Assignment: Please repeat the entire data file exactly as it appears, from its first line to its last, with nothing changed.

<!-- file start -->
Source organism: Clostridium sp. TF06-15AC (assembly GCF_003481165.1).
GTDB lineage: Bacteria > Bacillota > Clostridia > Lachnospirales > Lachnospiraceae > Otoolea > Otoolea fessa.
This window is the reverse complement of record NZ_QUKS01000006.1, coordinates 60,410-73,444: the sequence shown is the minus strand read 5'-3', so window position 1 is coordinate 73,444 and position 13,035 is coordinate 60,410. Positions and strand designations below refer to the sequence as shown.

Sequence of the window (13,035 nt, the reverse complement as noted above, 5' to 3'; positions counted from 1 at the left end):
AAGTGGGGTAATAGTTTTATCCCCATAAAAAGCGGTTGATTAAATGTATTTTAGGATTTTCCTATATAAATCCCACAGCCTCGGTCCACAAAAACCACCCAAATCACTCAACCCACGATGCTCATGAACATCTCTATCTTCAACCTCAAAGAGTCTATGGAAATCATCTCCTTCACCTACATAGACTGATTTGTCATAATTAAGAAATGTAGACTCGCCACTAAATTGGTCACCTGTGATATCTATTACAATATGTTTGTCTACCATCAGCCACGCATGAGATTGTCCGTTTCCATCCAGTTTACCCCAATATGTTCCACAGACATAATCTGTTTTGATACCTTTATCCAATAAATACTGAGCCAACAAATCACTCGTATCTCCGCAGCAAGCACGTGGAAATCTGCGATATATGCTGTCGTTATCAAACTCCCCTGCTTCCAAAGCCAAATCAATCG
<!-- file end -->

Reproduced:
Source organism: Clostridium sp. TF06-15AC (assembly GCF_003481165.1).
GTDB lineage: Bacteria > Bacillota > Clostridia > Lachnospirales > Lachnospiraceae > Otoolea > Otoolea fessa.
This window is the reverse complement of record NZ_QUKS01000006.1, coordinates 60,410-73,444: the sequence shown is the minus strand read 5'-3', so window position 1 is coordinate 73,444 and position 13,035 is coordinate 60,410. Positions and strand designations below refer to the sequence as shown.

Sequence of the window (13,035 nt, the reverse complement as noted above, 5' to 3'; positions counted from 1 at the left end):
AAGTGGGGTAATAGTTTTATCCCCATAAAAAGCGGTTGATTAAATGTATTTTAGGATTTTCCTATATAAATCCCACAGCCTCGGTCCACAAAAACCACCCAAATCACTCAACCCACGATGCTCATGAACATCTCTATCTTCAACCTCAAAGAGTCTATGGAAATCATCTCCTTCACCTACATAGACTGATTTGTCATAATTAAGAAATGTAGACTCGCCACTAAATTGGTCACCTGTGATATCTATTACAATATGTTTGTCTACCATCAGCCACGCATGAGATTGTCCGTTTCCATCCAGTTTACCCCAATATGTTCCACAGACATAATCTGTTTTGATACCTTTATCCAATAAATACTGAGCCAACAAATCACTCGTATCTCCGCAGCAAGCACGTGGAAATCTGCGATATATGCTGTCGTTATCAAACTCCCCTGCTTCCAAAGCCAAATCAATCG